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L.A. Court System Severely Crippled by Staff's Sickout

December 15, 1987|VICTOR MERINA and TRACY WOOD | Times Staff Writers

Unhappy over stalled contract talks, nearly 1,300 Los Angeles County court reporters, clerks, prosecutors and public defenders stayed away from their jobs Monday, forcing the postponement of several criminal trials and shutting down much of the court system.

Members of the Los Angeles County Court Coalition staged the sickout to force county negotiators back to the bargaining table to renew talks that broke down last week in a dispute over wages.

County officials reported that more than one-third of the deputy district attorneys, two-thirds of the public defenders and a majority of Superior and Municipal court clerks and reporters were missing from their posts.

'Vote With Their Feet'

"People are getting an opportunity here to vote with their feet. It's an act of conscience for each of these individuals," said coalition spokesman Gary Cramer, who warned that the work action may continue today.

"We don't know exactly when people will go back to work. We believe this activity . . . is just the beginning unless the county will come back to the table and start discussing seriously and with good faith with us the issues that are so vital to us," Cramer told a news conference at the headquarters of Local 660 of the Service Employees International Union.

Cramer insisted that neither Local 660, which represents most of the court employees, nor the coalition had sanctioned the job action, but it was clear that the sickout was well orchestrated. Its impact was felt throughout the court system.

Jurors already assigned to trials were left with nowhere to go. People called to jury duty stood in crowded rooms--waiting to be screened for new trials that did not begin Monday.

Like some of his colleagues, Superior Court Judge Paul Boland found himself answering phones, rummaging through files and single-handedly trying to perform all his courtroom jobs. "I'm sitting on the bench, I'm clerk and I'm court reporter," he said.

Among the hardest hit were the Superior Courts where civil, criminal, family law, probate and juvenile proceedings are heard. In all, 90% of the 330 court reporters and 55% of the 320 clerks "participated in the sickout," said Frank S. Zolin, Superior Court executive officer who added that the job action "closed down two-thirds to three-fourths of our operations today."

Reporters Cause Problem

While county officials were able to use supervisors to fill in for court clerks, Zolin said, the absence of court reporters meant that "well over 200 of our 278 courts had to modify or suspend trials because we did not have court reporters to make an official record."

Court reporters provide a word-for-word transcript of proceedings, and without them no major business can be conducted unless attorneys agree to the reporter's absence.

"We were able to adjust and cover for the loss of the courtroom clerks, but there's no way to adjust and cover for the loss of the court reporters," Zolin added.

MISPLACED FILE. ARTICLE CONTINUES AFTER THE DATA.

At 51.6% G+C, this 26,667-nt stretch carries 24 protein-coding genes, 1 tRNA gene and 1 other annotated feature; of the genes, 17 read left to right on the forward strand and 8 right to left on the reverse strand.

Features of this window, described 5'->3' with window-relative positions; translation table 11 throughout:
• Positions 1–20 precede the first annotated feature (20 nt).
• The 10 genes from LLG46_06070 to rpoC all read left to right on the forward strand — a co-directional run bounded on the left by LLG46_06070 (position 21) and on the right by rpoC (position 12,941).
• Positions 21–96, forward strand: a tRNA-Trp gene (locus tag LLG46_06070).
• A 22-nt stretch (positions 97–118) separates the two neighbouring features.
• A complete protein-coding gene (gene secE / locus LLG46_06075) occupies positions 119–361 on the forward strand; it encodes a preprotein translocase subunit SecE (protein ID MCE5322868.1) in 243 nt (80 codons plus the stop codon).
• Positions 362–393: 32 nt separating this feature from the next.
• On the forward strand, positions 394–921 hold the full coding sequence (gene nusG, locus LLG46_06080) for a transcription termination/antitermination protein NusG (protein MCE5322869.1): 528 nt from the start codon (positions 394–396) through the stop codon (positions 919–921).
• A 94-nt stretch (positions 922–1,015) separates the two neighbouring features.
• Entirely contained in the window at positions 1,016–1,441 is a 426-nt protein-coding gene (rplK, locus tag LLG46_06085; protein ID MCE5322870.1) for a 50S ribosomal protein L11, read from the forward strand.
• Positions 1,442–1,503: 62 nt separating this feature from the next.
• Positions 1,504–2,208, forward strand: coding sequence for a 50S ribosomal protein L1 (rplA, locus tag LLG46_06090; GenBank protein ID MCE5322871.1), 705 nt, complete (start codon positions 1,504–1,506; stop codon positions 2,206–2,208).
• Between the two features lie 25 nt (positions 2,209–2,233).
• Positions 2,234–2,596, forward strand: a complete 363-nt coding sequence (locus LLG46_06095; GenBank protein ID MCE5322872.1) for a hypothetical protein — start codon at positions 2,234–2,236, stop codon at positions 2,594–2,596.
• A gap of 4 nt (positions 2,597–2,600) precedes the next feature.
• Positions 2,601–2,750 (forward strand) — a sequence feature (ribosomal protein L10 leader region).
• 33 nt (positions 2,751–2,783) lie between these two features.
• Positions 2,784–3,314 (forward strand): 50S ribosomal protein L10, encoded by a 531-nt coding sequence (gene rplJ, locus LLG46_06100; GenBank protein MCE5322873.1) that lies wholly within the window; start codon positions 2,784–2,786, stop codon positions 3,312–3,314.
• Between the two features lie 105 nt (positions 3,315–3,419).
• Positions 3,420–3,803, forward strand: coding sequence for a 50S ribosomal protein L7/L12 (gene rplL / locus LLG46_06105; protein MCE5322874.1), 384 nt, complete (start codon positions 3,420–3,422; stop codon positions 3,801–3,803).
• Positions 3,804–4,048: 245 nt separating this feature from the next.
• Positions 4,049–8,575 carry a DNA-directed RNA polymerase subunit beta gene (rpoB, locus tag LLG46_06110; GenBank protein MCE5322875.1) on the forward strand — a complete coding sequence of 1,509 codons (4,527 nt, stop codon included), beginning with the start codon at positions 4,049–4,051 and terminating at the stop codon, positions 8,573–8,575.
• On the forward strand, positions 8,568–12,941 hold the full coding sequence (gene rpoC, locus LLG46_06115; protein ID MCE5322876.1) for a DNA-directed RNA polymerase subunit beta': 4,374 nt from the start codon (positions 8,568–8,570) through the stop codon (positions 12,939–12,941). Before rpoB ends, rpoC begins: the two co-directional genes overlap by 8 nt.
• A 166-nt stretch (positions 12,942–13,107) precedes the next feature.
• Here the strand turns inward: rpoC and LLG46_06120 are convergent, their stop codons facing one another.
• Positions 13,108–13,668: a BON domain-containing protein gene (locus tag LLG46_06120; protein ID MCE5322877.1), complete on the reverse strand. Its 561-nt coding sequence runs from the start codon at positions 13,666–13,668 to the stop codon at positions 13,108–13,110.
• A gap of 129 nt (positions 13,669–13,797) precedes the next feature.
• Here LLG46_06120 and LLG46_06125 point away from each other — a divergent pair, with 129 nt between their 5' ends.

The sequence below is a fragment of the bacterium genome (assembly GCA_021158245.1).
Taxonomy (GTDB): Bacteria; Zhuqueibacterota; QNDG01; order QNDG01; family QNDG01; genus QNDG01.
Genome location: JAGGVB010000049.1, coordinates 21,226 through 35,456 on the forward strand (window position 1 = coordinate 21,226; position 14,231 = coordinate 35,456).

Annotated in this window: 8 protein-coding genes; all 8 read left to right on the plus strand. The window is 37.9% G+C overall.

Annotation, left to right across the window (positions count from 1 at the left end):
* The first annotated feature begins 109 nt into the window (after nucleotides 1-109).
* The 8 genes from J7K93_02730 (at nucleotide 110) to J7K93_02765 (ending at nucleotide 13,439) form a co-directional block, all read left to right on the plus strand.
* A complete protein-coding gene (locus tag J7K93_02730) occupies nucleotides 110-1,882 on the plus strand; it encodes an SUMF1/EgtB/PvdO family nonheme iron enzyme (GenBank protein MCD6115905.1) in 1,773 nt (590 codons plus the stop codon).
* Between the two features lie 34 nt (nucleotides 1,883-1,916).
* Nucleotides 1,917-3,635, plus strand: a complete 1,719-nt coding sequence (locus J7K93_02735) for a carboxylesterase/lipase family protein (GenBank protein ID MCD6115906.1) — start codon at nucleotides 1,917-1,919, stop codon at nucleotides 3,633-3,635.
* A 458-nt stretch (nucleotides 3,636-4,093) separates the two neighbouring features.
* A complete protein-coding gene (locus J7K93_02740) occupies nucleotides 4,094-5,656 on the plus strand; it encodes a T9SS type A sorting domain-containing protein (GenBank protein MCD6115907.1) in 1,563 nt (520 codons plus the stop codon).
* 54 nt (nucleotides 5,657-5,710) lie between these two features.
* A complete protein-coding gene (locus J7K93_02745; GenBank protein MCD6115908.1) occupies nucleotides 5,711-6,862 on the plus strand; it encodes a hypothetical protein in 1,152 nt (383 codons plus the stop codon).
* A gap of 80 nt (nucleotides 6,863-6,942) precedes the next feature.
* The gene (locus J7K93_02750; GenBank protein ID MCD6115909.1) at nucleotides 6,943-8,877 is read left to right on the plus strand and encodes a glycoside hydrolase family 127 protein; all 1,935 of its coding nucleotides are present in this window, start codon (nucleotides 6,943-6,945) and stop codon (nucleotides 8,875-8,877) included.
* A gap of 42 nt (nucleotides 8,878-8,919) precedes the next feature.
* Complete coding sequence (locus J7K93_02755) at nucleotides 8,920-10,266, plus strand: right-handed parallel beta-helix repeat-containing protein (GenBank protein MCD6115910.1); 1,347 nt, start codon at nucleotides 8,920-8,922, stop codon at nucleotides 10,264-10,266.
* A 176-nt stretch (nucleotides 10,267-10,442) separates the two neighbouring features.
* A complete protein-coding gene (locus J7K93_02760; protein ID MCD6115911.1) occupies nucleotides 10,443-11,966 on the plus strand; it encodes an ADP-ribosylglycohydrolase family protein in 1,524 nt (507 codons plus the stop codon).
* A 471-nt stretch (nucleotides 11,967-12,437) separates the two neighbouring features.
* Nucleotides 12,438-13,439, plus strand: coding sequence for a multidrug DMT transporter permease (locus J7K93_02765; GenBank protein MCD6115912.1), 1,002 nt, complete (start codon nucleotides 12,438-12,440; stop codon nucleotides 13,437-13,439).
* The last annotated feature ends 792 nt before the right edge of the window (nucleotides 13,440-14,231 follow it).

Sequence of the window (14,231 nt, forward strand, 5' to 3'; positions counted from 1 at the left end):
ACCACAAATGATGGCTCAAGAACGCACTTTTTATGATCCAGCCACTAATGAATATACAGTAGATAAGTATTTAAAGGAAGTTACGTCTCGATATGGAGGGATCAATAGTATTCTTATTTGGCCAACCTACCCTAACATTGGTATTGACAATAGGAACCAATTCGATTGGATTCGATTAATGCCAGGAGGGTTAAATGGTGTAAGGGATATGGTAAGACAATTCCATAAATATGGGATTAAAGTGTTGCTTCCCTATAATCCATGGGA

The absence of court reporters Monday also led to delays in some celebrated cases.

In the downtown Superior Court, the sentencing of Mark Allen Olds, convicted of brutally attacking Los Angeles City Councilwoman Ruth Galanter, was postponed two days because no court reporter was available to take down testimony, including a statement that Galanter had prepared.

Jury deliberations in a death penalty case and the trial of two men accused of the 1984 Chinatown shooting of Los Angeles Police Officer Duane Johnson were also recessed because of the absence of court reporters.

In the downtown Criminal Courts Building where there are 29 Superior Court criminal departments, only three of the 29 court reporters came to work. And of the 29 clerks, 12 came to work, according to John Walker, director of criminal court services.

In the Municipal Courts, all but one of the 110 court reporters were absent from their jobs, which stunned court officials because they thought the negotiations were continuing.

Came as a Surprise

"This job action that we're experiencing today came pretty much as a surprise," said George Trammell, presiding judge of the Los Angeles Municipal Court who called the sickout "an illegal job action."

Outlying courts appeared to suffer fewer problems. At the San Fernando Courthouse only a handful of clerks and court reporters were out, said Municipal Judge Michael S. Luros, supervising judge. And while several cases were shuffled to other courtrooms because of the lack of court reporters, none were postponed. But the sickout also slowed operations at the Van Nuys Courthouse and halted business in some courtrooms.

In Santa Monica Superior Court 11 of 15 court clerks, 27 of 30 public defenders, 24 of 28 deputy district attorneys and 14 of 15 court reporters were out.

Spokesman Al Albergate said that while more than one-third of 800 deputy district attorneys were absent from work, all seven lawyers in the Beverly Hills branch were out on Monday.

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